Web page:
Assessing Emotional Intelligence · PDF fileAssessing EI Competencies 1 Assessing Emotional...
Embed Size (px)
Transcript of Assessing Emotional Intelligence · PDF fileAssessing EI Competencies 1 Assessing Emotional...
Assessing EI Competencies 1
Assessing Emotional Intelligence Competencies
Richard E. Boyatzis, Ph.D. and Fabio Sala, Ph.D.1
Case Western Reserve The Hay Group
January 20, 2004
To appear in Glenn Geher (ed.), The Measurement of Emotional Intelligence,
Hauppauge, NY: Nova Science Publishers.
1 Richard E. Boyatzis is Professor and Chair of the Department of Organizational Behavior, Weatherhead School of Management, Case Western Reserve University, Cleveland, Ohio (email: [email protected]). Fabio Sala is a senior researcher at the McClelland Center for Research and Innovation, The Hay Group, Boston, Massachusetts (email: [email protected]). Parts of this chapter use earlier work by the authors without direct quotation, in particular from Boyatzis, R.E., Goleman, D., and Rhee, K. (2000), Clustering competence in emotional intelligence: Insights from the Emotional Competence Inventory (ECI). In R. Bar-On and J.D.A. Parker (eds.), Handbook of emotional intelligence. San Francisco: Jossey-Bass, pp. 343-362 and Sala, F. (2002), Emotional Competence Inventory (ECI): Technical Manual, The McClelland Center for Research and Innovation, The Hay Group.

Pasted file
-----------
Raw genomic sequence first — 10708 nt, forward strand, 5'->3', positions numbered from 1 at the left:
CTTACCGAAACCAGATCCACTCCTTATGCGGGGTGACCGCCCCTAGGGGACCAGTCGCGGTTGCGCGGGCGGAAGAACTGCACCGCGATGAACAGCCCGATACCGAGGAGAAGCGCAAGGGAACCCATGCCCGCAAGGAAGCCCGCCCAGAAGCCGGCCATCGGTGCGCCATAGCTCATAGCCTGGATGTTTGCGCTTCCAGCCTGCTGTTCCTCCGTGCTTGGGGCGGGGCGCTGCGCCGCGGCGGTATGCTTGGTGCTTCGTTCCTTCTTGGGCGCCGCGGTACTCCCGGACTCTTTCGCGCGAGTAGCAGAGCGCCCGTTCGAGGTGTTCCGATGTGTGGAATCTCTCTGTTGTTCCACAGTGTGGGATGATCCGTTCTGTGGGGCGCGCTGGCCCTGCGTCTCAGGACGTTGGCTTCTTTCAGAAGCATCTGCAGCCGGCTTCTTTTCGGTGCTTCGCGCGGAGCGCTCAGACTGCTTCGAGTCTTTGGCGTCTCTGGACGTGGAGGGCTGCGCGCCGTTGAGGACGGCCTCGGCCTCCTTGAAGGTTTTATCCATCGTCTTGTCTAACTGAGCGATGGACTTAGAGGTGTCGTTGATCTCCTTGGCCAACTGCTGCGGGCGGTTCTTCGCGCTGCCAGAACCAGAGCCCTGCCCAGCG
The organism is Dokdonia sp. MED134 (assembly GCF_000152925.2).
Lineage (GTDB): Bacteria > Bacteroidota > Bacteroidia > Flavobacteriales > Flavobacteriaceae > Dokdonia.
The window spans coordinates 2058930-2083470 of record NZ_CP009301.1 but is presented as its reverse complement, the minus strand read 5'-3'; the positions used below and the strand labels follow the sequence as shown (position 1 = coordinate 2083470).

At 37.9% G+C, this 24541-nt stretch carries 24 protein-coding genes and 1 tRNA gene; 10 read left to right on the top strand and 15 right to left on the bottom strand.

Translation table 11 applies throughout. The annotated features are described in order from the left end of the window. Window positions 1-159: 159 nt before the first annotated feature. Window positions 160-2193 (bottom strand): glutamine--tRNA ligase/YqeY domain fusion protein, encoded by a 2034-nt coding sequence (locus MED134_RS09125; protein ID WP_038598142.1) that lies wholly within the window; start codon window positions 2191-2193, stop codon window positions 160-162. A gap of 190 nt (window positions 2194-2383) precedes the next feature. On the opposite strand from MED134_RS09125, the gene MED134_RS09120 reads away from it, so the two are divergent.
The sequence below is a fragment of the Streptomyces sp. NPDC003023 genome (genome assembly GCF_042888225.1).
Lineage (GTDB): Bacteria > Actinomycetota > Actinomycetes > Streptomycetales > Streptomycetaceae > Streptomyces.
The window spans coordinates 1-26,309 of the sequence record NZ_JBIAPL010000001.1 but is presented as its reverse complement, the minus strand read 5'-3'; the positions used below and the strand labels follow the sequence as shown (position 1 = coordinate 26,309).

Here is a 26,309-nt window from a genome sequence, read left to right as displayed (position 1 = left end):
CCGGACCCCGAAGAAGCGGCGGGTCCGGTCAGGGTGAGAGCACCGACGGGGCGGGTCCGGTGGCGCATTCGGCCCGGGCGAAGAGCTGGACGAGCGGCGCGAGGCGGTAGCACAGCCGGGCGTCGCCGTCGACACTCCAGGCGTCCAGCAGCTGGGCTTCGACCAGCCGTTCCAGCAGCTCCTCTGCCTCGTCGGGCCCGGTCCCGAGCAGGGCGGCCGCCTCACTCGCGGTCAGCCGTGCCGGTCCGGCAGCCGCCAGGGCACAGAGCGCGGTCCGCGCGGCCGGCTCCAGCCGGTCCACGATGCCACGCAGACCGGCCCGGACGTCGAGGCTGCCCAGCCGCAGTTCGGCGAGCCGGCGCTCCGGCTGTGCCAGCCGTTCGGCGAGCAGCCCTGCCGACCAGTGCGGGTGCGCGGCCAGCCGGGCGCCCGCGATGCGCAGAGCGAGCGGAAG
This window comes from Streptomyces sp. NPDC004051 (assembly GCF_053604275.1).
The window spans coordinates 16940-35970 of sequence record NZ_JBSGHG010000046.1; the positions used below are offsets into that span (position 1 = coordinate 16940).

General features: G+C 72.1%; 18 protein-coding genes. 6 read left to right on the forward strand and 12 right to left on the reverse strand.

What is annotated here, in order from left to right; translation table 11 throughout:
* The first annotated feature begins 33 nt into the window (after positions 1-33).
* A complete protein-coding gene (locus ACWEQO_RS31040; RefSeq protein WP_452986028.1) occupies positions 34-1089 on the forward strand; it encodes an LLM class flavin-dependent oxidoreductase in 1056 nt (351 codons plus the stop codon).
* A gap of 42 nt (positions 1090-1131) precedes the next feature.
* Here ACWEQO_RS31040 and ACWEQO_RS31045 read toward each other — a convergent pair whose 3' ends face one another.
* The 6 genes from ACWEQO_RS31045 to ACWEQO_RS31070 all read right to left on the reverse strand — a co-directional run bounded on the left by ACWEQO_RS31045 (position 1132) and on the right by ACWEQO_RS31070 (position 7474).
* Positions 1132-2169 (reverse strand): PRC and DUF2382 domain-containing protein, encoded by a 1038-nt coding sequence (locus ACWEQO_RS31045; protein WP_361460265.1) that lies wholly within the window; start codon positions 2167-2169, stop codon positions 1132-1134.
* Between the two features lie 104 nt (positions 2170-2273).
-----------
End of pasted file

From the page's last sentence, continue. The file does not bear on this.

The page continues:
Assessing EI Competencies 2
The assessment of emotional intelligence competencies began as a search for
early identification of talent (McClelland, Baldwin, Bronfenbrenner, & Strodbeck, 1958).
These were framed as abilities and thought to be part of the concept of personality
(Baldwin, in McClelland et. al., 1958). In the early 1970s, this line of research focused
on competencies (McClelland, 1973). By the late 1970s, as the research was quickly
adapted as creating useful insight within practitioner communities, the competency
label spread. Competencies, in this line of research, were defined as underlying
characteristics of the person that led to or caused effective or superior performance
(Boyatzis, 1982). In this chapter, the development of a measure of emotional intelligence
competencies, called the Emotional Competence Inventory (ECI) and its later revisions,
the ECI-2 and ECI-U (ECI University version), are described and documented with an
emphasis on the ECI and ECI-2.
Emotional Intelligence as a Set of Competencies
Emotional intelligence (i.e., EI) is a convenient phrase with which to focus
attention on the underlying emotional components of human talent. While the earliest
psychologist to explore the related concept of social intelligence (Thorndike in the 20s
and 30s, cf. Goleman, 1995) offered the idea as a single concept, more recent
psychologists have appreciated its complexity and described it in terms of multiple
capabilities (Bar-On, 1992, 1997; Goleman, 1998; Saarni, 1988). Gardner (1983)
conceptualized this arena as constituting intrapersonal and interpersonal intelligence- two